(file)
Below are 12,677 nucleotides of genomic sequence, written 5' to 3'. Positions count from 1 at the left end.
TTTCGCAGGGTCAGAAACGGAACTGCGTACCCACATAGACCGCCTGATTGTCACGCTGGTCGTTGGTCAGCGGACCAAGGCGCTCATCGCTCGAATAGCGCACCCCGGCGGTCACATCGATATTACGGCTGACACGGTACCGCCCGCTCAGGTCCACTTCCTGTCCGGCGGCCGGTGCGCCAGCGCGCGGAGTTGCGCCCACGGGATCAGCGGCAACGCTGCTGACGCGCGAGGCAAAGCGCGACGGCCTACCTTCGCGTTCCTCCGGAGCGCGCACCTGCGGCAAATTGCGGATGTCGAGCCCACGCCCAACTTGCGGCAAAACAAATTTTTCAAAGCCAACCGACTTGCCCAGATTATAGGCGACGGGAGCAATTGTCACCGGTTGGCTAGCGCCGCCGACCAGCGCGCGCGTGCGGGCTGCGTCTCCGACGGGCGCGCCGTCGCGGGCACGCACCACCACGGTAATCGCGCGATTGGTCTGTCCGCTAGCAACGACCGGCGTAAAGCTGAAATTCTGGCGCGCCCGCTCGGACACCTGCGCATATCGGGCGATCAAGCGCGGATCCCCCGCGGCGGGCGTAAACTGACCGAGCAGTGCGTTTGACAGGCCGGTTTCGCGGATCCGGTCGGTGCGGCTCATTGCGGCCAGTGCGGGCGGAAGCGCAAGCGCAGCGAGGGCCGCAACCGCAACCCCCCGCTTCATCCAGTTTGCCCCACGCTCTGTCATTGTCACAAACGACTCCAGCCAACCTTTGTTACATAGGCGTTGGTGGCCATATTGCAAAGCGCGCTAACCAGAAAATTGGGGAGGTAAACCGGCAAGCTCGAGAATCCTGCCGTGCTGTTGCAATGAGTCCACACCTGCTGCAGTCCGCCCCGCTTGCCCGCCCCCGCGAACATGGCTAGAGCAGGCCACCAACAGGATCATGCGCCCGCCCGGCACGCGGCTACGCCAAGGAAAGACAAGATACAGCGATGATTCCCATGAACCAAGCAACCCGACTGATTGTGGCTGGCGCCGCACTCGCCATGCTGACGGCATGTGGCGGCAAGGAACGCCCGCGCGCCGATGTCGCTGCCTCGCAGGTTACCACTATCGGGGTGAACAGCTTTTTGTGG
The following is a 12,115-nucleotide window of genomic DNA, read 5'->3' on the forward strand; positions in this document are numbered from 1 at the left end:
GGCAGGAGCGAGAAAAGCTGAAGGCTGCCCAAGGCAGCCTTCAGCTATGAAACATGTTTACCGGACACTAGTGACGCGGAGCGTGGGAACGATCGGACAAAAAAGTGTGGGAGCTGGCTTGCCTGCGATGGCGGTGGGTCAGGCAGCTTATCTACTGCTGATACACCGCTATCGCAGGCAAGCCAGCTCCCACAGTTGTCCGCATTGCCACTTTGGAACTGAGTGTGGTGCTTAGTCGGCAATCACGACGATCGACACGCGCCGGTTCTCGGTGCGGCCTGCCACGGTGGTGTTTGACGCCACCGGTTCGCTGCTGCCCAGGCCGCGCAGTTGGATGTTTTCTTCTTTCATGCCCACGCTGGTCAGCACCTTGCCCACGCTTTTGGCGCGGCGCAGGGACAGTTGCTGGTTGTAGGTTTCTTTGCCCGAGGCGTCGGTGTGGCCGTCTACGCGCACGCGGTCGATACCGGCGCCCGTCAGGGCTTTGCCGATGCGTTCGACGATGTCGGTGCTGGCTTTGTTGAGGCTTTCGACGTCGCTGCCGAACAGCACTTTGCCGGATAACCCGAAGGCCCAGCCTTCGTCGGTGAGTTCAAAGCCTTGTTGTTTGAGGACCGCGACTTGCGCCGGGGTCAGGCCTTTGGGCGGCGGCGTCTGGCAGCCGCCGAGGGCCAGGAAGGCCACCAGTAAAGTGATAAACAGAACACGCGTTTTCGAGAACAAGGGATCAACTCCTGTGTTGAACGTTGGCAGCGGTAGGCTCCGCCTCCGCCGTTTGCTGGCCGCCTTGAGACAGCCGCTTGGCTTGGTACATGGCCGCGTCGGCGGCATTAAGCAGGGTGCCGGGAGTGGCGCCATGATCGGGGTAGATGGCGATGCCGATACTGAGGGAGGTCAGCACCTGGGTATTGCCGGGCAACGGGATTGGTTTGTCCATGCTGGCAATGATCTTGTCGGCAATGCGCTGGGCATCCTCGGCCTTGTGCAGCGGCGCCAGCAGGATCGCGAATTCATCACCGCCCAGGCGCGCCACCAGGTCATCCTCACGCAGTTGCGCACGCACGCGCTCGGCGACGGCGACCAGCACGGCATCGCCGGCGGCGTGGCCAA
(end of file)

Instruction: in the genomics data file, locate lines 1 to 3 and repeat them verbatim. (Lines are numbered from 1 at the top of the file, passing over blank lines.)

Below are 12,677 nucleotides of genomic sequence, written 5' to 3'. Positions count from 1 at the left end.
TTTCGCAGGGTCAGAAACGGAACTGCGTACCCACATAGACCGCCTGATTGTCACGCTGGTCGTTGGTCAGCGGACCAAGGCGCTCATCGCTCGAATAGCGCACCCCGGCGGTCACATCGATATTACGGCTGACACGGTACCGCCCGCTCAGGTCCACTTCCTGTCCGGCGGCCGGTGCGCCAGCGCGCGGAGTTGCGCCCACGGGATCAGCGGCAACGCTGCTGACGCGCGAGGCAAAGCGCGACGGCCTACCTTCGCGTTCCTCCGGAGCGCGCACCTGCGGCAAATTGCGGATGTCGAGCCCACGCCCAACTTGCGGCAAAACAAATTTTTCAAAGCCAACCGACTTGCCCAGATTATAGGCGACGGGAGCAATTGTCACCGGTTGGCTAGCGCCGCCGACCAGCGCGCGCGTGCGGGCTGCGTCTCCGACGGGCGCGCCGTCGCGGGCACGCACCACCACGGTAATCGCGCGATTGGTCTGTCCGCTAGCAACGACCGGCGTAAAGCTGAAATTCTGGCGCGCCCGCTCGGACACCTGCGCATATCGGGCGATCAAGCGCGGATCCCCCGCGGCGGGCGTAAACTGACCGAGCAGTGCGTTTGACAGGCCGGTTTCGCGGATCCGGTCGGTGCGGCTCATTGCGGCCAGTGCGGGCGGAAGCGCAAGCGCAGCGAGGGCCGCAACCGCAACCCCCCGCTTCATCCAGTTTGCCCCACGCTCTGTCATTGTCACAAACGACTCCAGCCAACCTTTGTTACATAGGCGTTGGTGGCCATATTGCAAAGCGCGCTAACCAGAAAATTGGGGAGGTAAACCGGCAAGCTCGAGAATCCTGCCGTGCTGTTGCAATGAGTCCACACCTGCTGCAGTCCGCCCCGCTTGCCCGCCCCCGCGAACATGGCTAGAGCAGGCCACCAACAGGATCATGCGCCCGCCCGGCACGCGGCTACGCCAAGGAAAGACAAGATACAGCGATGATTCCCATGAACCAAGCAACCCGACTGATTGTGGCTGGCGCCGCACTCGCCATGCTGACGGCATGTGGCGGCAAGGAACGCCCGCGCGCCGATGTCGCTGCCTCGCAGGTTACCACTATCGGGGTGAACAGCTTTTTGTGG
The following is a 12,115-nucleotide window of genomic DNA, read 5'->3' on the forward strand; positions in this document are numbered from 1 at the left end: